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Influences on the effectiveness of homework interactions: the child, the parent, and the dyad



Doctoral Researcher Georgia Leith discusses parental support during homework activities

What aspects of parents might affect how they help during homework? Is it to do with their personality, their ability to empathise, or their expectations for their child? Is it also affected by the child: their temperament, their attitudes towards schoolwork? Or alternatively, is it down to the quality of the parent-child relationship: the warmth between them, the consistency of parenting and discipline?

Homework plays a large part in a child’s education, and has the potential to make a very useful contribution. Parents are expected to help with homework in the early school years, as they are assumed to make homework time more effective by guiding their child through the challenges. However, parents vary in the ways in which they give support; this affects the usefulness of the homework process on their child’s learning. What’s unclear is what might cause this variation between parents. To address this, my doctoral research (funded by the Economic and Social Research Council) explores a number of possible influencing factors.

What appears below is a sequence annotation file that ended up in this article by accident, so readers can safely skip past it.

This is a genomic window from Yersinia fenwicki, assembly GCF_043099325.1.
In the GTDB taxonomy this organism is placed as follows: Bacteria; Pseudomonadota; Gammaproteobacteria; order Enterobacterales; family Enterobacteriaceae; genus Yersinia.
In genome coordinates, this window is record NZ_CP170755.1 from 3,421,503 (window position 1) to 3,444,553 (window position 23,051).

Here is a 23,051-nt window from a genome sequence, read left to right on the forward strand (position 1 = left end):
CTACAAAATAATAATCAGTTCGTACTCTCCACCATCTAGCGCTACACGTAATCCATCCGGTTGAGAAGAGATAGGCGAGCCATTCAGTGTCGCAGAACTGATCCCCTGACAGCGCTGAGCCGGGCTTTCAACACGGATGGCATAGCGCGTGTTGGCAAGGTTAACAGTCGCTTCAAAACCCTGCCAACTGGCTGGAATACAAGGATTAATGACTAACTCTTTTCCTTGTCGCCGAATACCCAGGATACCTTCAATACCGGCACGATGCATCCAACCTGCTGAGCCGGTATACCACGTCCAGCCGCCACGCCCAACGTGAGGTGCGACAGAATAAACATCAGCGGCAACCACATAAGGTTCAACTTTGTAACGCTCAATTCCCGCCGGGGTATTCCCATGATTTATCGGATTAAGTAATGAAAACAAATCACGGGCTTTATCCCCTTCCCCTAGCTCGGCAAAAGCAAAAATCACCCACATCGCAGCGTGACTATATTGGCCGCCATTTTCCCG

Collaborating with Drs Nicola Yuill and Alison Pike, my three-year project aims to disentangle this web of potential influences by following a number of families through the first 6-12 months of formal schooling. Using a range of methods including puppet interviews, questionnaires and observations at home, I shall investigate which of these factors are the strongest influences on parental support during homework activities. In addition, I hope to uncover whether these influences remain just as strong over time.

Our conclusions will shed light on a relatively unknown part of every child’s education; the school work completed back at home. Policy-makers value homework, and teachers set it regularly; my research will add to their understanding by revealing the personal, and interpersonal, influences on the homework experience.

You can find out more about me and my research on the ChatLab website: